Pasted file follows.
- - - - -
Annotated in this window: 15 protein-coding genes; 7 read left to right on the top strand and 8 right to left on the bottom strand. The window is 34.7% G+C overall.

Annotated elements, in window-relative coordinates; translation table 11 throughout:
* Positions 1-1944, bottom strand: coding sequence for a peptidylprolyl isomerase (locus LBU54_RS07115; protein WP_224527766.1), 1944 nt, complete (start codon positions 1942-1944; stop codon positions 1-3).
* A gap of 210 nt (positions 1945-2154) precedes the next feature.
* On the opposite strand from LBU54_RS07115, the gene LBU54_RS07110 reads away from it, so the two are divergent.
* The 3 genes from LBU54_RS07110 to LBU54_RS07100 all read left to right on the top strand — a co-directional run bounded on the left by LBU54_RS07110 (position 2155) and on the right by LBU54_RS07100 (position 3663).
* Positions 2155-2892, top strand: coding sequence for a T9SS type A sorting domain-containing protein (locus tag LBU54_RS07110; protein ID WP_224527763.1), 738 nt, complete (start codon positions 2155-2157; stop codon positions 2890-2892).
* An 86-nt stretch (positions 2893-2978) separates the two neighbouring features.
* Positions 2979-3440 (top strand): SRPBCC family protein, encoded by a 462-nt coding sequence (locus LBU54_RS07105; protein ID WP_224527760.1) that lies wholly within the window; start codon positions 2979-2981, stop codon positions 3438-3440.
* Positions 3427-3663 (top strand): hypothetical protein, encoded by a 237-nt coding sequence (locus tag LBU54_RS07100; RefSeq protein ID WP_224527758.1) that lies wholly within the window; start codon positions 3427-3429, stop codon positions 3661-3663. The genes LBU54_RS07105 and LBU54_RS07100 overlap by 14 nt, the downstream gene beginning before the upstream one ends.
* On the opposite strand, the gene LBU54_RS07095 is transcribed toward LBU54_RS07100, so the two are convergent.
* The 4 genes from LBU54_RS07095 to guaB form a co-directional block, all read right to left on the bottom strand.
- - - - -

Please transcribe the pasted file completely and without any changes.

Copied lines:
Annotated in this window: 15 protein-coding genes; 7 read left to right on the top strand and 8 right to left on the bottom strand. The window is 34.7% G+C overall.

Annotated elements, in window-relative coordinates; translation table 11 throughout:
* Positions 1-1944, bottom strand: coding sequence for a peptidylprolyl isomerase (locus LBU54_RS07115; protein WP_224527766.1), 1944 nt, complete (start codon positions 1942-1944; stop codon positions 1-3).
* A gap of 210 nt (positions 1945-2154) precedes the next feature.
* On the opposite strand from LBU54_RS07115, the gene LBU54_RS07110 reads away from it, so the two are divergent.
* The 3 genes from LBU54_RS07110 to LBU54_RS07100 all read left to right on the top strand — a co-directional run bounded on the left by LBU54_RS07110 (position 2155) and on the right by LBU54_RS07100 (position 3663).
* Positions 2155-2892, top strand: coding sequence for a T9SS type A sorting domain-containing protein (locus tag LBU54_RS07110; protein ID WP_224527763.1), 738 nt, complete (start codon positions 2155-2157; stop codon positions 2890-2892).
* An 86-nt stretch (positions 2893-2978) separates the two neighbouring features.
* Positions 2979-3440 (top strand): SRPBCC family protein, encoded by a 462-nt coding sequence (locus LBU54_RS07105; protein ID WP_224527760.1) that lies wholly within the window; start codon positions 2979-2981, stop codon positions 3438-3440.
* Positions 3427-3663 (top strand): hypothetical protein, encoded by a 237-nt coding sequence (locus tag LBU54_RS07100; RefSeq protein ID WP_224527758.1) that lies wholly within the window; start codon positions 3427-3429, stop codon positions 3661-3663. The genes LBU54_RS07105 and LBU54_RS07100 overlap by 14 nt, the downstream gene beginning before the upstream one ends.
* On the opposite strand, the gene LBU54_RS07095 is transcribed toward LBU54_RS07100, so the two are convergent.
* The 4 genes from LBU54_RS07095 to guaB form a co-directional block, all read right to left on the bottom strand.